[Editor’s Note: This review may contain spoilers]
Director: David McWhirter
Writer: Todd Helbing and Eric Wallace
Starring: Grant Gustin, Candice Patton, Carlos Valdes, Danielle Panabaker, Jesse L. Martin, Tom Cavanaugh, Danielle Nicolet, Hartley Sawyer, Neil Sandilands, Kim Engelbrecht, Jessica Parker Kennedy
With hours before The Thinker’s Enlightenment, Team Flash joins forces with Marlize in a last-ditch effort to put a stop to DeVoe by sending Barry into the darkest of corners: Clifford DeVoe’s own mind.
Take a seat, kids, because this is my final Flash review for the year, so I’m pulling out the English major for this one. Ready? Here we go: Run, Jay, run!
This was the episode Flash fans had been waiting for, as it was the chance to resolve lingering subplots as well as the main conflict. One cast member this year to be commended is Neil Sandiland as Clifford DeVoe aka The Thinker. His performance as an antagonist who achieves his goal of omnipotent knowledge at the cost of his heart made him a memorable villain. Keeping his voice monotone and emotionless until he knew he was defeated was the best way to evoke that disconnected natural state. The brain had effectively overpowered and killed the heart. This was the result of a five-year evolution sped up by the body-swapping, thus freeing his mind from his humanity.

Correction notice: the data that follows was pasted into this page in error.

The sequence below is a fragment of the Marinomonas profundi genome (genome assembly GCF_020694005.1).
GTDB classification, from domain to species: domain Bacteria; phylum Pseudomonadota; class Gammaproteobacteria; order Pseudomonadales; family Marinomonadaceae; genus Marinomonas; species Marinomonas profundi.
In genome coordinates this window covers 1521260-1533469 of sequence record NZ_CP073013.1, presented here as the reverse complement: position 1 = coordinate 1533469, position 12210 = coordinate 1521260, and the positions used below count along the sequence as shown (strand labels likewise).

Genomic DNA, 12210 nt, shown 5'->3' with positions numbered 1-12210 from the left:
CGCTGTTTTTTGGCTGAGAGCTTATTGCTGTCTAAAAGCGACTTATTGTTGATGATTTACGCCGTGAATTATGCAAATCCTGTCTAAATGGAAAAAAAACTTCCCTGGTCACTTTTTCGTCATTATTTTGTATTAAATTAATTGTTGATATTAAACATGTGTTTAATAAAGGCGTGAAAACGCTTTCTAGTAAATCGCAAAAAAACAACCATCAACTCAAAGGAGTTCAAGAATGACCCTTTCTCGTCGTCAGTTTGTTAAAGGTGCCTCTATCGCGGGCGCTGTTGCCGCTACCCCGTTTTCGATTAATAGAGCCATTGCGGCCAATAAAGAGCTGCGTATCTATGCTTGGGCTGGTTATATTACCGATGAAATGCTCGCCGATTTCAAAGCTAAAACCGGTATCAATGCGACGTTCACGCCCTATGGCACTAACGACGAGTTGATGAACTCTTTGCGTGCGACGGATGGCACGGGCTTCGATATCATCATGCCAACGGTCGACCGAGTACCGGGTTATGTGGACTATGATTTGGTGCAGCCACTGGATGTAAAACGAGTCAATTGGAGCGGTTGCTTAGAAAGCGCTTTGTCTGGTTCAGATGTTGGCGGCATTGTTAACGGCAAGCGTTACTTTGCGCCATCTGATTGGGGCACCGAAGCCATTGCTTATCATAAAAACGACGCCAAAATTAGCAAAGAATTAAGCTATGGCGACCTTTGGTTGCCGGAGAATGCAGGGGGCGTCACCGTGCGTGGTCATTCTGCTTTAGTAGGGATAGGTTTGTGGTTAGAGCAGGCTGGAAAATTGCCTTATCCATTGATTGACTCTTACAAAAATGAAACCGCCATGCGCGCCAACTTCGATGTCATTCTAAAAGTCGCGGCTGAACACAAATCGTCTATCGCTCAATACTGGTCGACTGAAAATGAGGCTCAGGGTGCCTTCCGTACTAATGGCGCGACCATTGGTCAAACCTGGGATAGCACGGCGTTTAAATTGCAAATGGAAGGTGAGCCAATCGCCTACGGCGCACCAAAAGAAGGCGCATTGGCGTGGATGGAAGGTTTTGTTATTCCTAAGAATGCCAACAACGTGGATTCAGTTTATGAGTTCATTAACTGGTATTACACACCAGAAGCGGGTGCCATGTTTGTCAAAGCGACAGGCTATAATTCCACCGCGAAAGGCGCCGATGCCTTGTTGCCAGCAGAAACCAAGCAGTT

The man he was before and the monster he had become are like night and day, and Sandilands brought his A-game to enforce that distinction. He was as menacing without the chair as he was with it. He never had to raise his voice or lose control to get across the threat level he embodied. It all pays off when DeVoe finally does lose control verbally, realizing he’s been defeated, that garners a “HELL YEAH!” from the audience – certainly from me – after managing to fall on a multitude of contingency plans.
After weeks and months of Thinker pulling defeat from victory, fans were with Team Flash for that long-awaited taste of victory. Both Savitar and Kadabra last year promised DeVoe was more of a challenge than Zoom or Reverse Flash, but it was Neil Sandilands that realized that expectation. Having The Fastest Man Alive go up against a man without speed this year was a gamble, but it paid off because it was a very clever year-long chess game. I don’t think I can picture another actor portraying the Thinker, just as I can’t envision anyone else portraying Reverse-Flash to perfection than Tom Cavanaugh.